2020 NSW Visual Arts Emerging Fellowship winner announced

Artspace Sydney and Create NSW announced Kamilaroi/Gamilaraay artist Dennis Golding as the recipient of the 2020 NSW Visual Arts Emerging Fellowship (valued at $30 000), making him the first Aboriginal artist to win in the award’s over 100-year history.

Golding’s winning work Cast in cast out reflects on his childhood in Redfern and he has created resin sculptures of the iconic victorian cast-iron panels to explore practices of colonial occupation and western structures of land ownership. The winning work will be on display free to the public alongside the seven other finalists at Artspace, Sydney until 13 December 2020.

The Hon. Don Harwin, MLC, Minister for the Arts, announced the historical news and congratulated all eight shortlisted recipients for their exceptional works in this year’s exhibition.

“Congratulations to Dennis Golding. The Fellowship will support his research and tell important stories of his people through the exploration of contemporary Aboriginal cultural identity.”

The Fellowship recipient is chosen by a panel of industry peers which this year included Clothilde Bullen, Senior Curator of Aboriginal and Torres Strait Islander Collections and Exhibitions, MCA, Sydney; EO Gill, 2018 NSW Visual Arts Emerging Fellowship recipient; Lauretta Morton, Director, Newcastle Art Gallery; Steven Alderton, Director, National Art School, Sydney; and Talia Linz, Curator, Artspace.

The NSW Visual Arts Emerging Fellowship panel said, “We are proud to support Kamilaroi/Gamilaraay artist Dennis Golding as the first Aboriginal artist to win the Visual Arts Emerging Fellowship from a field of exceptional emerging artists. This Fellowship is a timely and important opportunity for Dennis to develop his work locally and continue his exploration of memory, identity and community through a decolonising lens.”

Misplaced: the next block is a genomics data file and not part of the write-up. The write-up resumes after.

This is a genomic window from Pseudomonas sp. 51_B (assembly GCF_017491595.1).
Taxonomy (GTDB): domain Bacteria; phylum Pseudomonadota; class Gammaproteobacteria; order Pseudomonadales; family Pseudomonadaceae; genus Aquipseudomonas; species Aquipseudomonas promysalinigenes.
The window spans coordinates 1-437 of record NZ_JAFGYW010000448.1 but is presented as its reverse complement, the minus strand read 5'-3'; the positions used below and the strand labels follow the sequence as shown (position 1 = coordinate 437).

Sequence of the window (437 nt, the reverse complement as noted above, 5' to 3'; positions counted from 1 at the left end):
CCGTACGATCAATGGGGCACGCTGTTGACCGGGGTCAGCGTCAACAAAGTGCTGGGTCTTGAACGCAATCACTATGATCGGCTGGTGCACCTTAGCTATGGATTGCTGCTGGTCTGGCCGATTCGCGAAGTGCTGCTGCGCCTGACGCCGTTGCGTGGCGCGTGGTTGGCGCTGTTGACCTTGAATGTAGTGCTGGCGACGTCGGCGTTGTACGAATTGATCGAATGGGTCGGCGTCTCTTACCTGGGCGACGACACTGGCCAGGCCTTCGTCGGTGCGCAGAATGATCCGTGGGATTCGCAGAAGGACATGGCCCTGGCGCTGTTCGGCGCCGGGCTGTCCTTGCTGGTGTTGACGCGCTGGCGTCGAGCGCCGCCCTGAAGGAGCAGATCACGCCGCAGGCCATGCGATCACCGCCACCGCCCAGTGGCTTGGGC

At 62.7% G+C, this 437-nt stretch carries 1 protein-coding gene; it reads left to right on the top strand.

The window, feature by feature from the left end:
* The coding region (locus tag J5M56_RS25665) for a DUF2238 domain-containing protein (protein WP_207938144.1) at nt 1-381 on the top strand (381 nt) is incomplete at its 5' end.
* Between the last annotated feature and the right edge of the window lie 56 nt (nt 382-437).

Artspace Executive Director Alexie Glass-Kantor and co-curator Elyse Goldfinch added, “We are thrilled that Kamilaroi/Gamilaraay artist Dennis Golding is the 2020 Fellowship recipient and it’s timely that this accolade aligns with NAIDOC Week, an important recognition of Australia’s First Peoples. Spanning artistic and curatorial disciplines, Dennis is an emerging leader in his community, and we are excited to see where this opportunity will take his continued research and practice. We were deeply honoured to work with all eight finalists in the Fellowship. They represent a new generation shaping the future of artistic practice, critical ideas and cultural leadership.”


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